Evaluation of Postharvest losses of mango (Mangifera indica) in Batticaloa district, Sri Lanka and reducing stem end rot disease by retention of latex at harvest
Joint Event on International Conference on Plant Science & Natural Products,Medicinal Plants and Traditional Medicines
November 15-16, 2018 | Paris, France
Eastern University, Sri Lanka
Posters & Accepted Abstracts : Plant science & Natural Medicine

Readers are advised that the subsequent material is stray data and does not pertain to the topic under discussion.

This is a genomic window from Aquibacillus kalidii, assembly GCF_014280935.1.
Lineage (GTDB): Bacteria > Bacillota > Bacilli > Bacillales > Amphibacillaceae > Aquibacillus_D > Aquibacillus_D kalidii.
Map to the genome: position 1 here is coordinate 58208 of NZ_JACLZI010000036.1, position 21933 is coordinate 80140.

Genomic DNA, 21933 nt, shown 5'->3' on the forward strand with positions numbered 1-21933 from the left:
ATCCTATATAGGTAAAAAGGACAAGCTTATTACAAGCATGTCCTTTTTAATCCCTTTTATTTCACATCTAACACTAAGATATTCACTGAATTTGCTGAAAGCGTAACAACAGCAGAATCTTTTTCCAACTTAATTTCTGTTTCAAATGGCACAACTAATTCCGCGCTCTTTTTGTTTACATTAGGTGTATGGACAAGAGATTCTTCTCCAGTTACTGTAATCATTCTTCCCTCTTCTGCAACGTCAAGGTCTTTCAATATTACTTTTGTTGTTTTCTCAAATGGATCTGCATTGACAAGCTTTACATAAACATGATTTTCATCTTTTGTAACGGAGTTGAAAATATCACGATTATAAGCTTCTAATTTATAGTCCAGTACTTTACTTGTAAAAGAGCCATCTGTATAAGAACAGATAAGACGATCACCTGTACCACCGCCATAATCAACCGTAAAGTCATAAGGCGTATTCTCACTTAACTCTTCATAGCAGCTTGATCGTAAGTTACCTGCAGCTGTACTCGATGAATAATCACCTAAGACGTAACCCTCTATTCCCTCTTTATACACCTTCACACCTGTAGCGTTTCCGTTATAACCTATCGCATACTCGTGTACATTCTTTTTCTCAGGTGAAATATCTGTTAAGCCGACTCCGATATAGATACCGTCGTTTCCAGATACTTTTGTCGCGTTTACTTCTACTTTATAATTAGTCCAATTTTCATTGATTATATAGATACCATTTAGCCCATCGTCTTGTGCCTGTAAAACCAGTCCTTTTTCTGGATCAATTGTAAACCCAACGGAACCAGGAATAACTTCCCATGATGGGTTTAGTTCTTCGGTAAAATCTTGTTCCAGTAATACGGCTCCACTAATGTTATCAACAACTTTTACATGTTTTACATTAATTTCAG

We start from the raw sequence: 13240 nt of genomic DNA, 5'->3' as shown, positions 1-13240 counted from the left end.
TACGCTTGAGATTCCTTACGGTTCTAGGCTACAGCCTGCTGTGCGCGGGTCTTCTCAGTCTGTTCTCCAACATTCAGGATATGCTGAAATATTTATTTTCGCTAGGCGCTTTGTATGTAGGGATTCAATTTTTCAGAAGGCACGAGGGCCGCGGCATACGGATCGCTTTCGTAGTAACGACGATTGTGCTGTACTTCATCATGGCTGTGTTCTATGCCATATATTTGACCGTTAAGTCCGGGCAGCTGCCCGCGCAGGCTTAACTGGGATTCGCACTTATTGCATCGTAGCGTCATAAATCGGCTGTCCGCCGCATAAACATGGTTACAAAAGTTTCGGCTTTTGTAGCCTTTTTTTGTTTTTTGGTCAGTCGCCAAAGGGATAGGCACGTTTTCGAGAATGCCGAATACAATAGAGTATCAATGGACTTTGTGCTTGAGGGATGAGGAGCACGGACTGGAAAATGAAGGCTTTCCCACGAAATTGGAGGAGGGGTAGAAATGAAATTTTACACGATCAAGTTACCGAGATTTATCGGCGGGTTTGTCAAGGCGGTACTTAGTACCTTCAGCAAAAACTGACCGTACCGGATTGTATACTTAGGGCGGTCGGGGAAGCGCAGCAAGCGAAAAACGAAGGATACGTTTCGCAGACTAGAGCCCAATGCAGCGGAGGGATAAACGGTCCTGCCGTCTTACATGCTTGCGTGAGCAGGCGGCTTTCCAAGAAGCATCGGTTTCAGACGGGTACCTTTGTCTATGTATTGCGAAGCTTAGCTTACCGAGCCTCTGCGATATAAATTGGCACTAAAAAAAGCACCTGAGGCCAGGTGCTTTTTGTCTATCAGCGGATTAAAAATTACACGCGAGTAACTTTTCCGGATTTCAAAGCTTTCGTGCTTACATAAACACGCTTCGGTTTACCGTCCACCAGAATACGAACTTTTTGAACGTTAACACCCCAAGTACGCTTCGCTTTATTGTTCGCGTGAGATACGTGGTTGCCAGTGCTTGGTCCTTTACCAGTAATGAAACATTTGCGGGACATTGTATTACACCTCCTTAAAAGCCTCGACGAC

This study was conducted to assess the postharvest losses of mango, due to the existing postharvest handling practices in Batticaloa district, Sri Lanka and to investigate on the sanitation practices in reduceing the stem-end rot (SER), during ripening. A survey was conducted to assess the extent of loss due to post harvest handling practices of mango at field, transport, storage and market levels. The data was collected using oral questionnaires, personal interviews, group discussions and informal observation in the field and at the markets, selected randomly. The postharvest losses were found 10.0, 4.7, 2.63, 6.71, 6.89 and 3.73% at harvest, transport, piker, wholesaler, retailer and consumer levels, respectively. Considering the channels involved in mango marketing, the growers, wholesaler and retailers had the highest percent of losses followed by the consumers (3.73%). Thus, the total postharvest loss was estimated as high as 34.67%. Further, the results revealed that soon after picking, drying the mango latex in the sunlight was practiced by 34% of the growers while 12% of the growers wash and dry in the direct sunlight. Yet, 54% of the growers, the majority, sell the mangoes without any sanitation practices. The harvested mangoes, washed and air dried before storing for ripening, showed a significant reduction in the SER development.